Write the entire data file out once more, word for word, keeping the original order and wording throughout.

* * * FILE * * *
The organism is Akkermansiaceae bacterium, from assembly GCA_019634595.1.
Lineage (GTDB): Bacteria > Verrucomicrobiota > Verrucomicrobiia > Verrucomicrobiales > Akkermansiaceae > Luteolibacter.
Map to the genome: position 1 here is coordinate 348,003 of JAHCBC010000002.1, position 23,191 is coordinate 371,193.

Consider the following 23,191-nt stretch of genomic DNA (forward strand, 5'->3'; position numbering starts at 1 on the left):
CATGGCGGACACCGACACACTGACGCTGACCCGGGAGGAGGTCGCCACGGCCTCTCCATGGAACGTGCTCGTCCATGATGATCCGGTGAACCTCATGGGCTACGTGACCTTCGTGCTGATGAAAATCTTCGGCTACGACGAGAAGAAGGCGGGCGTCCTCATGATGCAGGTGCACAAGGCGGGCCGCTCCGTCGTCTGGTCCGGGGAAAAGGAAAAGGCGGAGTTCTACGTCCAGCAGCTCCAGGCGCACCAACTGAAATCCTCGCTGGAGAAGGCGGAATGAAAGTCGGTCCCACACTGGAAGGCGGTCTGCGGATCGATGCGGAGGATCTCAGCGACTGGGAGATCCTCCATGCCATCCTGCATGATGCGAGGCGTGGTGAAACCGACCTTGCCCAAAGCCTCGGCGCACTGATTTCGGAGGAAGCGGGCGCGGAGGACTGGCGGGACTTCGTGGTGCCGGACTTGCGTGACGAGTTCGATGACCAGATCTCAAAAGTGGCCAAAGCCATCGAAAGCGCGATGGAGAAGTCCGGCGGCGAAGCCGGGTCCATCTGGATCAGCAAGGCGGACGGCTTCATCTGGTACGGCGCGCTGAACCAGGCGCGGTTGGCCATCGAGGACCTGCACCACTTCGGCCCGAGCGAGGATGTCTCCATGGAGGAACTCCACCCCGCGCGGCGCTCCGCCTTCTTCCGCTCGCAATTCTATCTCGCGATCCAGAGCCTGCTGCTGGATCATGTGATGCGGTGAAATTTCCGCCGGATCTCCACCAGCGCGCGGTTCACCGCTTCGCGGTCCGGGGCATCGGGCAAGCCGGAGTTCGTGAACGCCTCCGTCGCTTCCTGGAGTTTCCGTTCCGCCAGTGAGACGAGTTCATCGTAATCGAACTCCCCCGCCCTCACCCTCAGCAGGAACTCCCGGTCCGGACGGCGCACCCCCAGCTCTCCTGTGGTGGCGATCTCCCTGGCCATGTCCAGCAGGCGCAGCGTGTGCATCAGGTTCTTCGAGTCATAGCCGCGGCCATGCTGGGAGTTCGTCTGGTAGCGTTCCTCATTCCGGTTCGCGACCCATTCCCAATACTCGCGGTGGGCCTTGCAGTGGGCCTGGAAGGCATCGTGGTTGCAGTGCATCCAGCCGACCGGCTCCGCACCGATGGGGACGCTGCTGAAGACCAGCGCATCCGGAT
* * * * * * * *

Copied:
The organism is Akkermansiaceae bacterium, from assembly GCA_019634595.1.
Lineage (GTDB): Bacteria > Verrucomicrobiota > Verrucomicrobiia > Verrucomicrobiales > Akkermansiaceae > Luteolibacter.
Map to the genome: position 1 here is coordinate 348,003 of JAHCBC010000002.1, position 23,191 is coordinate 371,193.

Consider the following 23,191-nt stretch of genomic DNA (forward strand, 5'->3'; position numbering starts at 1 on the left):
CATGGCGGACACCGACACACTGACGCTGACCCGGGAGGAGGTCGCCACGGCCTCTCCATGGAACGTGCTCGTCCATGATGATCCGGTGAACCTCATGGGCTACGTGACCTTCGTGCTGATGAAAATCTTCGGCTACGACGAGAAGAAGGCGGGCGTCCTCATGATGCAGGTGCACAAGGCGGGCCGCTCCGTCGTCTGGTCCGGGGAAAAGGAAAAGGCGGAGTTCTACGTCCAGCAGCTCCAGGCGCACCAACTGAAATCCTCGCTGGAGAAGGCGGAATGAAAGTCGGTCCCACACTGGAAGGCGGTCTGCGGATCGATGCGGAGGATCTCAGCGACTGGGAGATCCTCCATGCCATCCTGCATGATGCGAGGCGTGGTGAAACCGACCTTGCCCAAAGCCTCGGCGCACTGATTTCGGAGGAAGCGGGCGCGGAGGACTGGCGGGACTTCGTGGTGCCGGACTTGCGTGACGAGTTCGATGACCAGATCTCAAAAGTGGCCAAAGCCATCGAAAGCGCGATGGAGAAGTCCGGCGGCGAAGCCGGGTCCATCTGGATCAGCAAGGCGGACGGCTTCATCTGGTACGGCGCGCTGAACCAGGCGCGGTTGGCCATCGAGGACCTGCACCACTTCGGCCCGAGCGAGGATGTCTCCATGGAGGAACTCCACCCCGCGCGGCGCTCCGCCTTCTTCCGCTCGCAATTCTATCTCGCGATCCAGAGCCTGCTGCTGGATCATGTGATGCGGTGAAATTTCCGCCGGATCTCCACCAGCGCGCGGTTCACCGCTTCGCGGTCCGGGGCATCGGGCAAGCCGGAGTTCGTGAACGCCTCCGTCGCTTCCTGGAGTTTCCGTTCCGCCAGTGAGACGAGTTCATCGTAATCGAACTCCCCCGCCCTCACCCTCAGCAGGAACTCCCGGTCCGGACGGCGCACCCCCAGCTCTCCTGTGGTGGCGATCTCCCTGGCCATGTCCAGCAGGCGCAGCGTGTGCATCAGGTTCTTCGAGTCATAGCCGCGGCCATGCTGGGAGTTCGTCTGGTAGCGTTCCTCATTCCGGTTCGCGACCCATTCCCAATACTCGCGGTGGGCCTTGCAGTGGGCCTGGAAGGCATCGTGGTTGCAGTGCATCCAGCCGACCGGCTCCGCACCGATGGGGACGCTGCTGAAGACCAGCGCATCCGGAT